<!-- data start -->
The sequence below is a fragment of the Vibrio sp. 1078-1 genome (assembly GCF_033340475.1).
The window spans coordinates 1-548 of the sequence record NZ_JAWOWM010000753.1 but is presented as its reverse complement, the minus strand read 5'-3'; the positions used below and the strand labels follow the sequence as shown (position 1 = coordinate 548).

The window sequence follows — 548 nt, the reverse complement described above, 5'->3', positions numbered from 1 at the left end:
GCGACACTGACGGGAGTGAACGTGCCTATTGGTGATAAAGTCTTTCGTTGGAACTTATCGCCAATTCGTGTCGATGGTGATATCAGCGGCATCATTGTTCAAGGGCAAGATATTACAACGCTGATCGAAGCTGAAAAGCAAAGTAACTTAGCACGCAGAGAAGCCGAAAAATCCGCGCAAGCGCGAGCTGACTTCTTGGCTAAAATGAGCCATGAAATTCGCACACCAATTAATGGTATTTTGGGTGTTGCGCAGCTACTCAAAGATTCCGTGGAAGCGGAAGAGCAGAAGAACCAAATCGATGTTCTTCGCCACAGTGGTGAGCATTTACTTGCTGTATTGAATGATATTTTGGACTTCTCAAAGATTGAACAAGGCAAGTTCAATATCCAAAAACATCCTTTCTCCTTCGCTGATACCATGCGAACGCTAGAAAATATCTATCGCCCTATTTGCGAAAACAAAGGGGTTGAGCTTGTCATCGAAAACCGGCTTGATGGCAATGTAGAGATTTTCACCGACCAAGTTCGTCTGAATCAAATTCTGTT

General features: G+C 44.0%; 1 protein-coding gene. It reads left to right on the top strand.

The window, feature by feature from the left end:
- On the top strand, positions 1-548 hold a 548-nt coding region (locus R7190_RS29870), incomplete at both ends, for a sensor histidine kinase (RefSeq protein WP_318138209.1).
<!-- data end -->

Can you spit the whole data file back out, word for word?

The sequence below is a fragment of the Vibrio sp. 1078-1 genome (assembly GCF_033340475.1).
The window spans coordinates 1-548 of the sequence record NZ_JAWOWM010000753.1 but is presented as its reverse complement, the minus strand read 5'-3'; the positions used below and the strand labels follow the sequence as shown (position 1 = coordinate 548).

The window sequence follows — 548 nt, the reverse complement described above, 5'->3', positions numbered from 1 at the left end:
GCGACACTGACGGGAGTGAACGTGCCTATTGGTGATAAAGTCTTTCGTTGGAACTTATCGCCAATTCGTGTCGATGGTGATATCAGCGGCATCATTGTTCAAGGGCAAGATATTACAACGCTGATCGAAGCTGAAAAGCAAAGTAACTTAGCACGCAGAGAAGCCGAAAAATCCGCGCAAGCGCGAGCTGACTTCTTGGCTAAAATGAGCCATGAAATTCGCACACCAATTAATGGTATTTTGGGTGTTGCGCAGCTACTCAAAGATTCCGTGGAAGCGGAAGAGCAGAAGAACCAAATCGATGTTCTTCGCCACAGTGGTGAGCATTTACTTGCTGTATTGAATGATATTTTGGACTTCTCAAAGATTGAACAAGGCAAGTTCAATATCCAAAAACATCCTTTCTCCTTCGCTGATACCATGCGAACGCTAGAAAATATCTATCGCCCTATTTGCGAAAACAAAGGGGTTGAGCTTGTCATCGAAAACCGGCTTGATGGCAATGTAGAGATTTTCACCGACCAAGTTCGTCTGAATCAAATTCTGTT

General features: G+C 44.0%; 1 protein-coding gene. It reads left to right on the top strand.

The window, feature by feature from the left end:
- On the top strand, positions 1-548 hold a 548-nt coding region (locus R7190_RS29870), incomplete at both ends, for a sensor histidine kinase (RefSeq protein WP_318138209.1).